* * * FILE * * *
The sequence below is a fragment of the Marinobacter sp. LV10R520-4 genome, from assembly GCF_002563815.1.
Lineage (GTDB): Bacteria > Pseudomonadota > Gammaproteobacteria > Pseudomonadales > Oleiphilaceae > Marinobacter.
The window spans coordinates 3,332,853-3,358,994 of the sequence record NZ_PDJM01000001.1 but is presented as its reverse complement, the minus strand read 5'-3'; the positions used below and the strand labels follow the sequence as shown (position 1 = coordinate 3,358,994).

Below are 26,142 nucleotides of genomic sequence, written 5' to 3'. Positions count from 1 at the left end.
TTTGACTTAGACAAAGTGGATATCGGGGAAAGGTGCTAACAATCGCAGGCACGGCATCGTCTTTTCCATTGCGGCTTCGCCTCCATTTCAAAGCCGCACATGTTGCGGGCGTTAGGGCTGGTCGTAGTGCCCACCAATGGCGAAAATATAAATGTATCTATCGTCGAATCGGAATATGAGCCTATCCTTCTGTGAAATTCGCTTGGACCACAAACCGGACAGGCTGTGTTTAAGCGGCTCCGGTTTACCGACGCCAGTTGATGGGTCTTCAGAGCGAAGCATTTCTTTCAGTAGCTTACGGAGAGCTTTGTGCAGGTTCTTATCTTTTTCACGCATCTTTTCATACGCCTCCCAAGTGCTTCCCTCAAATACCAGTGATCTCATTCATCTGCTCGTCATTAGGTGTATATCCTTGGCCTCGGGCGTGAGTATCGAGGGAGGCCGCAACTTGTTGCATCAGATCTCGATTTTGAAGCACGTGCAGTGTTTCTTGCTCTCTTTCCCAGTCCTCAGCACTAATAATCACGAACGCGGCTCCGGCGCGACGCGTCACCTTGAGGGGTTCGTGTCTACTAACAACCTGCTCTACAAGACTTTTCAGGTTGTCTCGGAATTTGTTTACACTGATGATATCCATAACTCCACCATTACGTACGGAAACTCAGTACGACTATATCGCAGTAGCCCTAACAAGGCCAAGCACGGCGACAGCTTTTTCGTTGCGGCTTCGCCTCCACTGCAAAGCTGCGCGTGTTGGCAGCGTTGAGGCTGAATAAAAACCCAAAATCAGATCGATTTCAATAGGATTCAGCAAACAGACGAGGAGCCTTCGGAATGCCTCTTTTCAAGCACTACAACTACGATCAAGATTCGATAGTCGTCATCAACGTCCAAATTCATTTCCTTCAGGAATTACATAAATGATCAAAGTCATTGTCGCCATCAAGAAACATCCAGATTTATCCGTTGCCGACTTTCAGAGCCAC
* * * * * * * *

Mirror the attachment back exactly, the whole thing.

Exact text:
The sequence below is a fragment of the Marinobacter sp. LV10R520-4 genome, from assembly GCF_002563815.1.
Lineage (GTDB): Bacteria > Pseudomonadota > Gammaproteobacteria > Pseudomonadales > Oleiphilaceae > Marinobacter.
The window spans coordinates 3,332,853-3,358,994 of the sequence record NZ_PDJM01000001.1 but is presented as its reverse complement, the minus strand read 5'-3'; the positions used below and the strand labels follow the sequence as shown (position 1 = coordinate 3,358,994).

Below are 26,142 nucleotides of genomic sequence, written 5' to 3'. Positions count from 1 at the left end.
TTTGACTTAGACAAAGTGGATATCGGGGAAAGGTGCTAACAATCGCAGGCACGGCATCGTCTTTTCCATTGCGGCTTCGCCTCCATTTCAAAGCCGCACATGTTGCGGGCGTTAGGGCTGGTCGTAGTGCCCACCAATGGCGAAAATATAAATGTATCTATCGTCGAATCGGAATATGAGCCTATCCTTCTGTGAAATTCGCTTGGACCACAAACCGGACAGGCTGTGTTTAAGCGGCTCCGGTTTACCGACGCCAGTTGATGGGTCTTCAGAGCGAAGCATTTCTTTCAGTAGCTTACGGAGAGCTTTGTGCAGGTTCTTATCTTTTTCACGCATCTTTTCATACGCCTCCCAAGTGCTTCCCTCAAATACCAGTGATCTCATTCATCTGCTCGTCATTAGGTGTATATCCTTGGCCTCGGGCGTGAGTATCGAGGGAGGCCGCAACTTGTTGCATCAGATCTCGATTTTGAAGCACGTGCAGTGTTTCTTGCTCTCTTTCCCAGTCCTCAGCACTAATAATCACGAACGCGGCTCCGGCGCGACGCGTCACCTTGAGGGGTTCGTGTCTACTAACAACCTGCTCTACAAGACTTTTCAGGTTGTCTCGGAATTTGTTTACACTGATGATATCCATAACTCCACCATTACGTACGGAAACTCAGTACGACTATATCGCAGTAGCCCTAACAAGGCCAAGCACGGCGACAGCTTTTTCGTTGCGGCTTCGCCTCCACTGCAAAGCTGCGCGTGTTGGCAGCGTTGAGGCTGAATAAAAACCCAAAATCAGATCGATTTCAATAGGATTCAGCAAACAGACGAGGAGCCTTCGGAATGCCTCTTTTCAAGCACTACAACTACGATCAAGATTCGATAGTCGTCATCAACGTCCAAATTCATTTCCTTCAGGAATTACATAAATGATCAAAGTCATTGTCGCCATCAAGAAACATCCAGATTTATCCGTTGCCGACTTTCAGAGCCAC